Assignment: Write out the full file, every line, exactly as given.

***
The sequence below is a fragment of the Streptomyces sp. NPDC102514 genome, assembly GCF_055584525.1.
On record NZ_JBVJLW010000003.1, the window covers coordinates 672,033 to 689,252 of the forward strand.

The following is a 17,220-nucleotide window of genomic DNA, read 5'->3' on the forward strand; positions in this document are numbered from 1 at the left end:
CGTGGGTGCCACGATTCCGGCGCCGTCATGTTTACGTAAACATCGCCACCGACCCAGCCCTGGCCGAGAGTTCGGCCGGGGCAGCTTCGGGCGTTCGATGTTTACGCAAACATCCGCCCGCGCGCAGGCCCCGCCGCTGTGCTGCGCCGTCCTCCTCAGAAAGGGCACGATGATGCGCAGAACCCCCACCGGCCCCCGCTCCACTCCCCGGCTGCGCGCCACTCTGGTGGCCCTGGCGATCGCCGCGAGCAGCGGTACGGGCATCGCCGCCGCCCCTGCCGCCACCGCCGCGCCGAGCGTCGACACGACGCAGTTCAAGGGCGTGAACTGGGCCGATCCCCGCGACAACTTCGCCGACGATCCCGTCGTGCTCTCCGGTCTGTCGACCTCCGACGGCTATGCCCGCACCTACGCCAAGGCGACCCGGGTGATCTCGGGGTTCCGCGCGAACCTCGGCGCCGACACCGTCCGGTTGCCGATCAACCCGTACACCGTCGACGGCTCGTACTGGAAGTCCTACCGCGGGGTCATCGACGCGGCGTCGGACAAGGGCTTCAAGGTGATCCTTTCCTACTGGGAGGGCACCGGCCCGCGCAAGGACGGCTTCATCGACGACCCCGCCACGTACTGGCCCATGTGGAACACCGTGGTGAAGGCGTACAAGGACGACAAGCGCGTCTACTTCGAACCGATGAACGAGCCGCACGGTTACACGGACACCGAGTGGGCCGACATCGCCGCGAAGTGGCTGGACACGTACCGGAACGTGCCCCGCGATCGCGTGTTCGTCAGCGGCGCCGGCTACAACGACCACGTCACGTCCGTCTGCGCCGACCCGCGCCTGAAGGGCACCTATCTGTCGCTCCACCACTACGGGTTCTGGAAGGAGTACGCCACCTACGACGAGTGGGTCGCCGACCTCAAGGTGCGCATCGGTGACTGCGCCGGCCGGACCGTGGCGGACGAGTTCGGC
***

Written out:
The sequence below is a fragment of the Streptomyces sp. NPDC102514 genome, assembly GCF_055584525.1.
On record NZ_JBVJLW010000003.1, the window covers coordinates 672,033 to 689,252 of the forward strand.

The following is a 17,220-nucleotide window of genomic DNA, read 5'->3' on the forward strand; positions in this document are numbered from 1 at the left end:
CGTGGGTGCCACGATTCCGGCGCCGTCATGTTTACGTAAACATCGCCACCGACCCAGCCCTGGCCGAGAGTTCGGCCGGGGCAGCTTCGGGCGTTCGATGTTTACGCAAACATCCGCCCGCGCGCAGGCCCCGCCGCTGTGCTGCGCCGTCCTCCTCAGAAAGGGCACGATGATGCGCAGAACCCCCACCGGCCCCCGCTCCACTCCCCGGCTGCGCGCCACTCTGGTGGCCCTGGCGATCGCCGCGAGCAGCGGTACGGGCATCGCCGCCGCCCCTGCCGCCACCGCCGCGCCGAGCGTCGACACGACGCAGTTCAAGGGCGTGAACTGGGCCGATCCCCGCGACAACTTCGCCGACGATCCCGTCGTGCTCTCCGGTCTGTCGACCTCCGACGGCTATGCCCGCACCTACGCCAAGGCGACCCGGGTGATCTCGGGGTTCCGCGCGAACCTCGGCGCCGACACCGTCCGGTTGCCGATCAACCCGTACACCGTCGACGGCTCGTACTGGAAGTCCTACCGCGGGGTCATCGACGCGGCGTCGGACAAGGGCTTCAAGGTGATCCTTTCCTACTGGGAGGGCACCGGCCCGCGCAAGGACGGCTTCATCGACGACCCCGCCACGTACTGGCCCATGTGGAACACCGTGGTGAAGGCGTACAAGGACGACAAGCGCGTCTACTTCGAACCGATGAACGAGCCGCACGGTTACACGGACACCGAGTGGGCCGACATCGCCGCGAAGTGGCTGGACACGTACCGGAACGTGCCCCGCGATCGCGTGTTCGTCAGCGGCGCCGGCTACAACGACCACGTCACGTCCGTCTGCGCCGACCCGCGCCTGAAGGGCACCTATCTGTCGCTCCACCACTACGGGTTCTGGAAGGAGTACGCCACCTACGACGAGTGGGTCGCCGACCTCAAGGTGCGCATCGGTGACTGCGCCGGCCGGACCGTGGCGGACGAGTTCGGC